New York Islanders Inactivity At Trade Deadline Due to Crazy Market

CHICAGO, IL - JUNE 24: Garth Snow of the New York Islanders attends the 2017 NHL Draft at the United Center on June 24, 2017 in Chicago, Illinois. (Photo by Bruce Bennett/Getty Images)
CHICAGO, IL - JUNE 24: Garth Snow of the New York Islanders attends the 2017 NHL Draft at the United Center on June 24, 2017 in Chicago, Illinois. (Photo by Bruce Bennett/Getty Images) /
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The trade market is just too high for teams like the New York Islanders to dip their toes in early and address their needs.

We’re just days away (18 specifically) from the 2018 NHL trade deadline. And the New York Islanders and the rest of the league have yet to engage in any trades.

Generally, we start seeing activity months before the deadline forces teams to make move before the playoffs. So far a ton of backup goalies have switched sides.

What’s the deal with the trade deadline this year? (Said in my very best Jerry Seinfeld impression). Specifically, what’s the deal with the New York Islanders and the trade deadline? They have needs that need to be addressed, now’s the time to do it. So why the wait?

My thought is that the market is just way, way out of line when it comes to the acquisition “price”.

Things Nobody Was Ever Going To Want

As part of my morning download of information across the internet, I head over to The Ringer. I don’t care much for basketball nor football, but I consume the heck out of what they put up. And this morning it was a piece by Shea Serrano that caught my attention.

In it, he details some trade deadline rumors and how absurd, or not some of these rumors are. In talking about the Atlanta Hawks Serrano describes what he feels is an apt analogy of the Hawks fire sale in his kid’s yard sale:

"They [his kids] cobbled together a bunch of old clothes that they no longer wore, found some old and broken toys that they’d trashed, and then scribbled together a few pictures that they were planning to sell as “art.” They gathered it all onto the kitchen table and then began pricing everything at unreasonable rates, and as I watched I smiled a lot and laughed to myself. The stuff that they’d put together was just a bunch of things that nobody was ever going to want. It was really bad. (My favorite thing was they just started putting [stuff] in Ziploc bags and saying it was for sale. One bag had some old Play-Doh in it. It was $10. A different bag had JUST ANOTHER BAG IN IT, and they were charging $15 for that one, if you can even believe that.) It was a big-time mess. The whole thing."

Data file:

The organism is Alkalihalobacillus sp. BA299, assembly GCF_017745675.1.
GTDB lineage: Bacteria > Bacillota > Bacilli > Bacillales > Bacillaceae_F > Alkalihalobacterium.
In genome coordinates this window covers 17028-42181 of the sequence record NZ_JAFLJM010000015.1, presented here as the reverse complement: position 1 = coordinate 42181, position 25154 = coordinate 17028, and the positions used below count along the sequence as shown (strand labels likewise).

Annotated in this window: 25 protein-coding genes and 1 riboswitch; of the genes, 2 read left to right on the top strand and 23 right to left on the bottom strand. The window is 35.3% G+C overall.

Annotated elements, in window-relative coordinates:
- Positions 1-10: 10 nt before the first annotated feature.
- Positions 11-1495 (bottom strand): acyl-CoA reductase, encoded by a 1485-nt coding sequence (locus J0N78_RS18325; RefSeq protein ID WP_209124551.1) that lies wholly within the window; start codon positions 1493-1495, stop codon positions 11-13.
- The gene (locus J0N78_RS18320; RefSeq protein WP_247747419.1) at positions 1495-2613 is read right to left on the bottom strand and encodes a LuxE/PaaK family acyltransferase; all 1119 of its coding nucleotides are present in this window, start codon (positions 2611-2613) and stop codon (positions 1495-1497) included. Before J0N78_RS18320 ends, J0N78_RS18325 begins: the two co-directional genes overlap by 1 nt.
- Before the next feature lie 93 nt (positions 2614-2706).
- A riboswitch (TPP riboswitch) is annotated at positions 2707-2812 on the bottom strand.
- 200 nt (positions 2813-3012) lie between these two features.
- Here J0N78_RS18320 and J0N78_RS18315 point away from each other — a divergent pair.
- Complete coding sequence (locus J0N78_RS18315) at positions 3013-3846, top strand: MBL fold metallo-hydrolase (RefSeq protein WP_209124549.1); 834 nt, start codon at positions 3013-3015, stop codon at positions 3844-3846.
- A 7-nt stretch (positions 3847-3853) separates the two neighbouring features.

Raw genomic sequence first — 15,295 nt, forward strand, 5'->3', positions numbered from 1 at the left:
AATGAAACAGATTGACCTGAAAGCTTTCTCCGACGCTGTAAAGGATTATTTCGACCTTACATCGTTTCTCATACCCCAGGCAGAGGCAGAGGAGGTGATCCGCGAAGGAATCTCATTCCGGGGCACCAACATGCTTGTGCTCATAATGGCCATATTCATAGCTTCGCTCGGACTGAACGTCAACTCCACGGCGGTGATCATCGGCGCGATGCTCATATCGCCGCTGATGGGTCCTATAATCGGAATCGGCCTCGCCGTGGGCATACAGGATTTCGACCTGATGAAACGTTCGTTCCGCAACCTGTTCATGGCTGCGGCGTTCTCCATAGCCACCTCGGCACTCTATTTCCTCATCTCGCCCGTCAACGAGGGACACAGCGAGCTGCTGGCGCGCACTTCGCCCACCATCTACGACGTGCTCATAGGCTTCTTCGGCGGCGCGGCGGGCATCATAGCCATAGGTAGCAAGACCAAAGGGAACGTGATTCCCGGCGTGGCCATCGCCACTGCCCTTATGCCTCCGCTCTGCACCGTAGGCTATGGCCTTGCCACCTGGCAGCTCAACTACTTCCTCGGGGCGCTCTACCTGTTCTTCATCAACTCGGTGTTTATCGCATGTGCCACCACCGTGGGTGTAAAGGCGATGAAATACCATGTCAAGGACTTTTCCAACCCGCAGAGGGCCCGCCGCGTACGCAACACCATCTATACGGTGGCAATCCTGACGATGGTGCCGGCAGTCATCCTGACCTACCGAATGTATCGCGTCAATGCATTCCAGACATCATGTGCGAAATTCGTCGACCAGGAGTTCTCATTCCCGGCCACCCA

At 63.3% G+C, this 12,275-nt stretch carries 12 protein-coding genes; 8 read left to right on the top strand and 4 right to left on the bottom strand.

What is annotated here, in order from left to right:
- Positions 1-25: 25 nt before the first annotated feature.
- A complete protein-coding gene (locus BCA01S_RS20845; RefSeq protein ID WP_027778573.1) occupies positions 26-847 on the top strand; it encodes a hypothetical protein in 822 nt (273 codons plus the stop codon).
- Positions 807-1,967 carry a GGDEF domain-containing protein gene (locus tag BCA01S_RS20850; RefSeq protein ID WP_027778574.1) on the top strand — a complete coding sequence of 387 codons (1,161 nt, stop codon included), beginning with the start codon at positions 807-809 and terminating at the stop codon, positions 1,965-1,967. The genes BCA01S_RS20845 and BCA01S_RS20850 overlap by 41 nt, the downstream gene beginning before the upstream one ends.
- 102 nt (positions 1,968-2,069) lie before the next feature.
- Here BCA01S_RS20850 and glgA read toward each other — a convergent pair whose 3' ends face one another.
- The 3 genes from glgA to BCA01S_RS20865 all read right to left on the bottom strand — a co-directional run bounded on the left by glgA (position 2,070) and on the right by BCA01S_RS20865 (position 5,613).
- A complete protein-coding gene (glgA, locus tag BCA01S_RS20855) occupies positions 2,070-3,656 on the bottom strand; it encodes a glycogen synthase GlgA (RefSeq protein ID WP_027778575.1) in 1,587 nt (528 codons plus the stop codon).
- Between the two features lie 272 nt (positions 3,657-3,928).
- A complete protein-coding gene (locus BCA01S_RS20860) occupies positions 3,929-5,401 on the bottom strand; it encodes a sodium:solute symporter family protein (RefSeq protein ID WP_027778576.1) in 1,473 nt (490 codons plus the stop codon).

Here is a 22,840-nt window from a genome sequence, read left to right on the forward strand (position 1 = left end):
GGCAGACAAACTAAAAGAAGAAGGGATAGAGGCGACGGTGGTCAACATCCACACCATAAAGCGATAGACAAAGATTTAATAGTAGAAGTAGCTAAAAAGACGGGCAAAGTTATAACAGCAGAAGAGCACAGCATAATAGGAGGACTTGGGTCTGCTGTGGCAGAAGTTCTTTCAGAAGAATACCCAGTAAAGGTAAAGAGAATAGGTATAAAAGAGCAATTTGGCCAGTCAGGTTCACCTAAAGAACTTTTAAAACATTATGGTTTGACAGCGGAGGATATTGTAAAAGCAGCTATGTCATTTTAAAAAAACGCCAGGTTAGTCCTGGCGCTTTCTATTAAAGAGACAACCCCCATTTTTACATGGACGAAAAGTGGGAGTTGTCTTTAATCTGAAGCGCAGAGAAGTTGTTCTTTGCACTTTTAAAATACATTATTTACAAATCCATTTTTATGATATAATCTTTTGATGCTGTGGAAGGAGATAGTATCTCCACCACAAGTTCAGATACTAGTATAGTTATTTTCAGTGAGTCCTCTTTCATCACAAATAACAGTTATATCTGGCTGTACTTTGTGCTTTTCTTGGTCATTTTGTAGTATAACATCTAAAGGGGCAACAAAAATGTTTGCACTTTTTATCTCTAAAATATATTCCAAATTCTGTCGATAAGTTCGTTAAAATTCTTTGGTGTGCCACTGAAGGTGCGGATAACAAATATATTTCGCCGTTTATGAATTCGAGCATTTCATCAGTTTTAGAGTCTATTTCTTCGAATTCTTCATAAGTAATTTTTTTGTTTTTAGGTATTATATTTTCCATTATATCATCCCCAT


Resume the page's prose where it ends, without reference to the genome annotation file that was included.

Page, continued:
This PERFECTLY summarizes the NHL trade market going into the trade deadline. A bunch of kids putting arbitrarily high prices on their assets that are clearly not worth anything. I blame the Ottawa Senators and Joe Sakic.

The return Sakic got for Duchene has completely skewed the market. Now every team in the league is looking to cash in and get a King’s ransom for a jester.

Look the New York Rangers have apparently put a price of a top prospect, a first-round pick and another pick or prospect for Rick Nash. Rick Nash! A 33-year-old, with a $7.8 million cap hit through this season on pace for a 40 point season. That’s Brock Nelson type production for just over three times the cap hit.

More from Eyes On Isles

No To Rentals

If it’s going to take three pieces to acquire an overpaid rental player that can contribute bottom six production, then I’m with Garth. (I shivered as the words went from my mind to the computer). Don’t move the assets for an inferior return that’s likely gone in four months.

The trade market in the NHL is too high. Teams are asking exorbitant returns for players that aren’t worth half of their asking prices. The New York Islanders shouldn’t be selling their future for the present.

It’s not to say they don’t need to make a trade. And It’s not to say that using their first round picks should be off the table. Use em! But use them to bring in quality that’s going to stay with the organization. A quality player with term left on his deal. Preferably a team friendly deal.

I keep using the example of Tyson Barrie from Colorado. (For a good reason). He’s young at 26-years-old, he’s got great skills, he fits the Islanders needs right now and in the few years to come, and he’s got three years left at $5.5 million each. Remember, Calvin de Haan was asking for $5 million in his arbitration case this summer.

Next: Can These Players Keep Up Their Production?

That’s the type of deal that the New York Islanders can sacrifice a first-round pick to. That’s the kind of deal the Islanders can mortgage some of their future for because they’re getting back a player that would immediately form part of their present and future plans.

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